2001 Volume 32 Issue 3 Pages 91-99
Introduction: We investigated the clinical significance of the peritoneal clearance of levofloxacin, which is used to treat exit-site infections caused by Pseudomonas aeruginosa in patients under continuous ambulatory peritoneal dialysis (CAPD), and proposed an optimum dose and dosage interval for treating these patients.
Methods: We measured the concentrations of levofloxacin in the plasma, the drainage from peritoneal dialysis and the plasma ultrafiltrate by HPLC in 6 patients receiving CAPD, and determined the plasma unbound fraction (fuB). We also estimated the total clearance (CLtot/F), distribution volume (Vd/F) and peritoneal clearance (CLpd) in each patient.
Results: The mean (S. D.) CLtot/F, Vd/F, CLpd, and fuB were 22.6 (7.34) ml/min, 76.3 (21.9) L, 3.42 (0.831) ml/min, and 69.7 (13.76) %, respectively. We examined the possible factors affecting the peritoneal clearance of levofloxacin, but did not find any definite trends.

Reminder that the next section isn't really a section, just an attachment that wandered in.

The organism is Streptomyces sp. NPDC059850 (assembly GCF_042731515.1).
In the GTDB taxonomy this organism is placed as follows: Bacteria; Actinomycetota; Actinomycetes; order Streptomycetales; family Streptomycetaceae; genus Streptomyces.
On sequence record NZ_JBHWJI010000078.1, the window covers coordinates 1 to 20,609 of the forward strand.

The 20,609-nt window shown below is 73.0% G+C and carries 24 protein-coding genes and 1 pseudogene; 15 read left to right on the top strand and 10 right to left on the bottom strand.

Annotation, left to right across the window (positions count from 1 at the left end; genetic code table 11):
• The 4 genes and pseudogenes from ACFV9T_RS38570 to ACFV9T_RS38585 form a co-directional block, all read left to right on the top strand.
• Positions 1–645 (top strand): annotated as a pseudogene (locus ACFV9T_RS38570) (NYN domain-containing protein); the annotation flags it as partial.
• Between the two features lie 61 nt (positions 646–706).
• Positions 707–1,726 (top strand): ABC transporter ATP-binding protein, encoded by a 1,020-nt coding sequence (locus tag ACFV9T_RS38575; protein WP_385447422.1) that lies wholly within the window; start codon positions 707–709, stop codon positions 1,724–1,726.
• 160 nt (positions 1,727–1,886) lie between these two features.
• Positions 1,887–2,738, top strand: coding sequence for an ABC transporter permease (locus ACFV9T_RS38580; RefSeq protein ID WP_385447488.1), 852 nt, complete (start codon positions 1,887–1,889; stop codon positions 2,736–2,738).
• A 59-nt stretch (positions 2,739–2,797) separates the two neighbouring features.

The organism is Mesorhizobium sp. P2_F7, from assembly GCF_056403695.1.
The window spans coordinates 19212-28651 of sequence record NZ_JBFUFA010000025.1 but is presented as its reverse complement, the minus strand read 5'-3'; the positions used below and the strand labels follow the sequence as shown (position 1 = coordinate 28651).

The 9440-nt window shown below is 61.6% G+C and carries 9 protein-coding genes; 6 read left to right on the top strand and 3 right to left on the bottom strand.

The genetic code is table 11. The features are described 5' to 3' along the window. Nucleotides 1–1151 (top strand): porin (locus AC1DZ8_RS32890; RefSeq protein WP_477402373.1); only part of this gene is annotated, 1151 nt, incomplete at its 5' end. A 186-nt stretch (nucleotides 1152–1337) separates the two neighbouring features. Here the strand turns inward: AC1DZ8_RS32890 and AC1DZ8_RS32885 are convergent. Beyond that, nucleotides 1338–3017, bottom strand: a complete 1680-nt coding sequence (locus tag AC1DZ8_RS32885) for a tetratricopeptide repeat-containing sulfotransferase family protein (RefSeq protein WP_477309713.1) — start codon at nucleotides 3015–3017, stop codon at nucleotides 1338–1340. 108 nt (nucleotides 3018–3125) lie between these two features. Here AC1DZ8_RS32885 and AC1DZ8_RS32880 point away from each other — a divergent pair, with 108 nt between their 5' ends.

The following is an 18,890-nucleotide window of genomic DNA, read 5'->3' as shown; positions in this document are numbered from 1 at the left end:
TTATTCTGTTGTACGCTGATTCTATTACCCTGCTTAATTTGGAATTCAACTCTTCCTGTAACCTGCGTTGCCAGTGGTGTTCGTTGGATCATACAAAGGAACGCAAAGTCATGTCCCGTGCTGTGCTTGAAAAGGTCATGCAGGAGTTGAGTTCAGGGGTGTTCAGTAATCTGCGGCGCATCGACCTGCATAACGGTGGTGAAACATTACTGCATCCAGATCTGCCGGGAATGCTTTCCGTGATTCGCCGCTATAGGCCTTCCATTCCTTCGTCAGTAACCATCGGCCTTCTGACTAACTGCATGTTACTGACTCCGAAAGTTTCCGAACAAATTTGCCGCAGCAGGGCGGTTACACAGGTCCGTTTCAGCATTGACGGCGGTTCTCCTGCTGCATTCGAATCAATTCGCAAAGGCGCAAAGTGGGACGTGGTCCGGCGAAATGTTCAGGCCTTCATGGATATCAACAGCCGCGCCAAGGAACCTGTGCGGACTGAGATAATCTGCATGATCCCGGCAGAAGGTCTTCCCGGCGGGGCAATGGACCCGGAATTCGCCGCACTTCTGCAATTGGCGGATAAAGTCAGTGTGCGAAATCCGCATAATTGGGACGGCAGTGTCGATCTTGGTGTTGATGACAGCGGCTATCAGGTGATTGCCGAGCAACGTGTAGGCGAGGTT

Discussion: The average CLpd was about 17% of the CLtot, but in some patients it was above 20%. It seems that the peritoneal clearance values should not be ignored in clinical practice. The minimum plasma concentration of levofloxacin in the steady state in patients under CAPD given 100mg of levofloxacin every 24h was 2.7±0.72μg/ml, which exceeded the MIC50 of the drug for P. aeruginosa. Administration of the drug at a dose of 100 mg every 48 h, a common clinical practice, may not be adequate to maintain a blood concentration high enough to attain an appropriate antibacterial effect.